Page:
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Kilmany Railway Line

Start location: west side of lost railway bridge at Kilmany by Kilmany Grange (NO 386 216)
End location: southwest side of the old railway bridge near Rathillet Mill (NO 360 214)
Geographical area: Fife
Path Type: Railway Track
Path distance: 3.5km
Accessibility info: Suitable for pedestrians, Suitable for horses

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Route Description

The start at the Kilmany end is on the west side of the "axed" railway bridge at Grid Ref 387 217, where a narrow earthy path leads up from the road onto the trackbed of the old North Fife line. Hoofprints indicate regular equestrian use and there is some suggestion that the route is strimmed. Heading westwards, there is a children's playpark on the right / north initially, followed by a small group of houses, which are passed on their south side. The railway track narrows into a wooded cutting and passes under the A92. The onward route is never in doubt, the line being either in cuttings or on embankments, all vegetated. Despite the worn line of hoofprints, the encroaching vegetation needs mechanised action, the whole length of the route being too much for manual remedies. The one-time bridge over the minor road at Grid Ref 372 220 is now gone, and the route dips down to the road and up again. The going is as before, with some clear stretches, some encroaching vegetation but never any serious impediment. Circa Grid Ref 364 218, a fence (climbable) crosses the route. At the next minor road (Grid Ref 360 214) the bridge over the road is still in place, though the route ends just a few steps beyond the bridge, and a short, steep path descends the left / south side of the embankment to the public road. From this spot, the A92 and Rathillet are about a kilometre away.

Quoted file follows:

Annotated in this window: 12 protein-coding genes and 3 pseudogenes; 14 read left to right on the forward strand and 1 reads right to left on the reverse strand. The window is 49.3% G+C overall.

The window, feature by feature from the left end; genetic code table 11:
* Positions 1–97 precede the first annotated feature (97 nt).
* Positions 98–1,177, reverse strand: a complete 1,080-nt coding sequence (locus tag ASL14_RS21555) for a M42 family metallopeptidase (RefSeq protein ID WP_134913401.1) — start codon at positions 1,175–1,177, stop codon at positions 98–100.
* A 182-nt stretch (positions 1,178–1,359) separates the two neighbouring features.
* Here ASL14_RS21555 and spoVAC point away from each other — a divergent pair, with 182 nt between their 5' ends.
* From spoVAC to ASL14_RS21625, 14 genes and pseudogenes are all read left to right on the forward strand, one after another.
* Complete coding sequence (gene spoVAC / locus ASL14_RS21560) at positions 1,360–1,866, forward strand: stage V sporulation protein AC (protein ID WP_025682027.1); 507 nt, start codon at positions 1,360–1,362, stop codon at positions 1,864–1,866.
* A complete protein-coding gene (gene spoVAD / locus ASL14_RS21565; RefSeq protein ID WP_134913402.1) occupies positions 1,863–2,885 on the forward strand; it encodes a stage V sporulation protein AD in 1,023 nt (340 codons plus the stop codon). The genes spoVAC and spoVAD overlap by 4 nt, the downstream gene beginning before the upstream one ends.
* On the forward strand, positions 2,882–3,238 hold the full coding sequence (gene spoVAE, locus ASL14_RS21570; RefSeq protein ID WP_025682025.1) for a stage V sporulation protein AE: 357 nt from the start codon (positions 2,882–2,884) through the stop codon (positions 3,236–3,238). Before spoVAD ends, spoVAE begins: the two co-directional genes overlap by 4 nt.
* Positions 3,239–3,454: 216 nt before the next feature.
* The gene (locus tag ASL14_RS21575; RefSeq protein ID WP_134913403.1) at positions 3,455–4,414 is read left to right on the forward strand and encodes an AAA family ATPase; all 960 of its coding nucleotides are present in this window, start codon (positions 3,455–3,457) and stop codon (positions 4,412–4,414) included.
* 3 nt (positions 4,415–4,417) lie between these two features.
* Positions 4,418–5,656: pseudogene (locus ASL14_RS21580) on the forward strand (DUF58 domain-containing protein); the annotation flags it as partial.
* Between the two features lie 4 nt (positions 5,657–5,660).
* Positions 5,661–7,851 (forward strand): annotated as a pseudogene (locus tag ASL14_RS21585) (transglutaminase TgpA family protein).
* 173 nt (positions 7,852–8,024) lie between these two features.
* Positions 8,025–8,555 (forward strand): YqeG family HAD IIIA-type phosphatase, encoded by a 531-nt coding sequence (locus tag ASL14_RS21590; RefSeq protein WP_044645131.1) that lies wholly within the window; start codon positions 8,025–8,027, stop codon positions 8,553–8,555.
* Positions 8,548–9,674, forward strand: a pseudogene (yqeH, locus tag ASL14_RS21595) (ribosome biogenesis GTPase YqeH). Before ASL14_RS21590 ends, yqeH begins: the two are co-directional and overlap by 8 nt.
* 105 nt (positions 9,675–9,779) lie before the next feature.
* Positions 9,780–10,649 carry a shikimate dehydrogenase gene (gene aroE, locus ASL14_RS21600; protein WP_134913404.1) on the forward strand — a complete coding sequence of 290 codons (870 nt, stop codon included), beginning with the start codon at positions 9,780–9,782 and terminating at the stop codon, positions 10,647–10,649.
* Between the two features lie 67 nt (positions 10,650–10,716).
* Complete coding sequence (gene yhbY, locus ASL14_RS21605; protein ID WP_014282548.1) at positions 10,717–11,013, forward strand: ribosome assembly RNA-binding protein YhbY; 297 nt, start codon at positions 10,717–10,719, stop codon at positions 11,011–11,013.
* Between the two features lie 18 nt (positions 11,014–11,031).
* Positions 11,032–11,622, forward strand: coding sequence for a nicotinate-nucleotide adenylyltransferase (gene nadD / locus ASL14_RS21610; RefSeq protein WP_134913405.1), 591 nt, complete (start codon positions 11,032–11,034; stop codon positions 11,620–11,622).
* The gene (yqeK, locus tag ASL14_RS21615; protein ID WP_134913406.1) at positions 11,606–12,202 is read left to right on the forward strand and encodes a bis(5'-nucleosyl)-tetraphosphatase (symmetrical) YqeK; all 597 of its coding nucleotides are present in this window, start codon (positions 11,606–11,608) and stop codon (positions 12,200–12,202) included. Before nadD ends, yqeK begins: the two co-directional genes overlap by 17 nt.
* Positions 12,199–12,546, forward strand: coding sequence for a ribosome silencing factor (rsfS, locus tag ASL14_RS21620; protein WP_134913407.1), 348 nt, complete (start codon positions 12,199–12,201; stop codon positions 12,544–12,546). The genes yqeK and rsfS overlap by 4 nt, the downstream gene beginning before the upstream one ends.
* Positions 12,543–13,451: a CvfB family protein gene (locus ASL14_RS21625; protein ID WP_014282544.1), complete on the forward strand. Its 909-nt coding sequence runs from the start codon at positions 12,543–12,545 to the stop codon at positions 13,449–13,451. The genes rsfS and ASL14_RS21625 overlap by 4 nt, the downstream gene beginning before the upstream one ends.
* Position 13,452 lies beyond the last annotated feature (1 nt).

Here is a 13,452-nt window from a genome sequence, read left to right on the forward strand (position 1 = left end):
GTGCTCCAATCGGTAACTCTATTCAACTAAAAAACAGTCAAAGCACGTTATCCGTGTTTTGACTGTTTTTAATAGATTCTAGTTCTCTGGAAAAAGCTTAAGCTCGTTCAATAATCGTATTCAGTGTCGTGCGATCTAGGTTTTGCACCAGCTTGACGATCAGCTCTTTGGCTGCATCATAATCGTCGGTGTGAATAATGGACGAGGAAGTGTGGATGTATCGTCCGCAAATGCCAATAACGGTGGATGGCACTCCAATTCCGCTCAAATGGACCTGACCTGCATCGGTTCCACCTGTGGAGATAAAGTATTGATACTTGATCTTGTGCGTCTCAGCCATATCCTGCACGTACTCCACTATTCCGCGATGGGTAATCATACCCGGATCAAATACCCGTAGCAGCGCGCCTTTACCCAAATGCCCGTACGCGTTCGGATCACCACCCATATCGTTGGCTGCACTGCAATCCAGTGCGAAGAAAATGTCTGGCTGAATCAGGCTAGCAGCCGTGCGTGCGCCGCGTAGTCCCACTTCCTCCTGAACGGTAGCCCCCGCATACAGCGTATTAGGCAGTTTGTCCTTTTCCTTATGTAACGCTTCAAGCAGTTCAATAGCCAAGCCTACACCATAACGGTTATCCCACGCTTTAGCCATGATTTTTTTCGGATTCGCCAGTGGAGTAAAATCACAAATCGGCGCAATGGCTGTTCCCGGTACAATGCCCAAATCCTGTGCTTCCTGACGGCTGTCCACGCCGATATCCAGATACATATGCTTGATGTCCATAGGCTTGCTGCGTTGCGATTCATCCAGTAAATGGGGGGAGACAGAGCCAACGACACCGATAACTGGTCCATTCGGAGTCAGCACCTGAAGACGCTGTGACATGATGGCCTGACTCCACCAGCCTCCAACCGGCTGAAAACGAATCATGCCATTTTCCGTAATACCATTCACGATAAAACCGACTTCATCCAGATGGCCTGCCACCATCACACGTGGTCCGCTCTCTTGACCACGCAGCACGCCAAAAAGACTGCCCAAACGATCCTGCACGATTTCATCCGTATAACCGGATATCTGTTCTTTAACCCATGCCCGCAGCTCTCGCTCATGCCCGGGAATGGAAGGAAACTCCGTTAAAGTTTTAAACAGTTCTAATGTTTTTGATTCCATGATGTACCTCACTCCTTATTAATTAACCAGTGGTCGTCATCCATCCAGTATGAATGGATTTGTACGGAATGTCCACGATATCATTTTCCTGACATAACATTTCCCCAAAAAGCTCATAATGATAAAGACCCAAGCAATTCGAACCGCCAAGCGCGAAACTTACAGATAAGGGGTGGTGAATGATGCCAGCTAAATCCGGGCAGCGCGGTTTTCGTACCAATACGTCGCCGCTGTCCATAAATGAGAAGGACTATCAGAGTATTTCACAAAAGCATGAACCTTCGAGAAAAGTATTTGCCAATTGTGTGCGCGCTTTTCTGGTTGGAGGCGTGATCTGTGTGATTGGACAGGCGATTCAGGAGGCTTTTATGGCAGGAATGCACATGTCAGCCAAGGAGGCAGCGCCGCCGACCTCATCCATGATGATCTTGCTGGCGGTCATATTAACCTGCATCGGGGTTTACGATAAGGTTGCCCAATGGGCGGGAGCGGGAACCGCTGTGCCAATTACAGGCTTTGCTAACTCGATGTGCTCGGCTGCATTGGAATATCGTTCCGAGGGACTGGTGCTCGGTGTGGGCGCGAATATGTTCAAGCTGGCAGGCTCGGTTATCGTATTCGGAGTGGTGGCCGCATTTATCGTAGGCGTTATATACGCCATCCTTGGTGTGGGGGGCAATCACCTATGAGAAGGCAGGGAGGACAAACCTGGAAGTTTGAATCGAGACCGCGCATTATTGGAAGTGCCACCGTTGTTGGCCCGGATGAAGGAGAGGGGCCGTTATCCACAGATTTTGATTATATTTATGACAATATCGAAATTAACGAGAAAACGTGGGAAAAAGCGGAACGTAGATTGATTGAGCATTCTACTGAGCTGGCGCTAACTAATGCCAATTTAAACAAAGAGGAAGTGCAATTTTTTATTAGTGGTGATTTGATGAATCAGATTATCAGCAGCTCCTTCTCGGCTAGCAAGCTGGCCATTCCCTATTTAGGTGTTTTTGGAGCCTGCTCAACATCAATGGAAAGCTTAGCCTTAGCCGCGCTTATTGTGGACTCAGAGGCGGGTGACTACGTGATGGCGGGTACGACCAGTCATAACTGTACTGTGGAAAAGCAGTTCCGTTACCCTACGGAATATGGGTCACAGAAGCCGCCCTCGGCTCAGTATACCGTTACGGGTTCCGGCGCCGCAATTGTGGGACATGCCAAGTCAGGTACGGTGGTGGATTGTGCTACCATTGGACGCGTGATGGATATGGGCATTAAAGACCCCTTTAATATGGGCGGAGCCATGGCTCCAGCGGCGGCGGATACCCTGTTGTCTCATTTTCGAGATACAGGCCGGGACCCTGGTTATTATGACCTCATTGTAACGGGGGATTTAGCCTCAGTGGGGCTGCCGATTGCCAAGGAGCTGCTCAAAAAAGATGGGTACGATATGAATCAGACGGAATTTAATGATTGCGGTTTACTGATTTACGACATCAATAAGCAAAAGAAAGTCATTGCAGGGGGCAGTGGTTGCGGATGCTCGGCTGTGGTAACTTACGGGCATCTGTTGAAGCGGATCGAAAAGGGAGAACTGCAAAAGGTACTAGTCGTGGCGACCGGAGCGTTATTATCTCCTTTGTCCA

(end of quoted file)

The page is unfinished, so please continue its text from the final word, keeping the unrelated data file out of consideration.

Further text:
OS Landranger sheet 59 (Perth  &  Alloa, Auchterader)  or sheet 54 (Dundee & Montrose)

Heritage Information

This path is a small part of what was the Newburgh and North Fife Line, which formed a link between Newburgh and Dundee. The railway line opened in 1909 and was used by passengers only for forty years until passenger sevices were stopped in 1959 for and freight in 1962.  The track was then dismantled two years later.

One of the bridges was intended to be demolished to facilitate the transit of heavy tractors.  It would be understandable if the bridge in question was the bridge at the west end as, judging by the amount of damage to the underside, it must be difficult for high vehicles to pass underneath, but hopefully this will not come about because it is a beautifully constructed bridge.



Copyright: Richard Black



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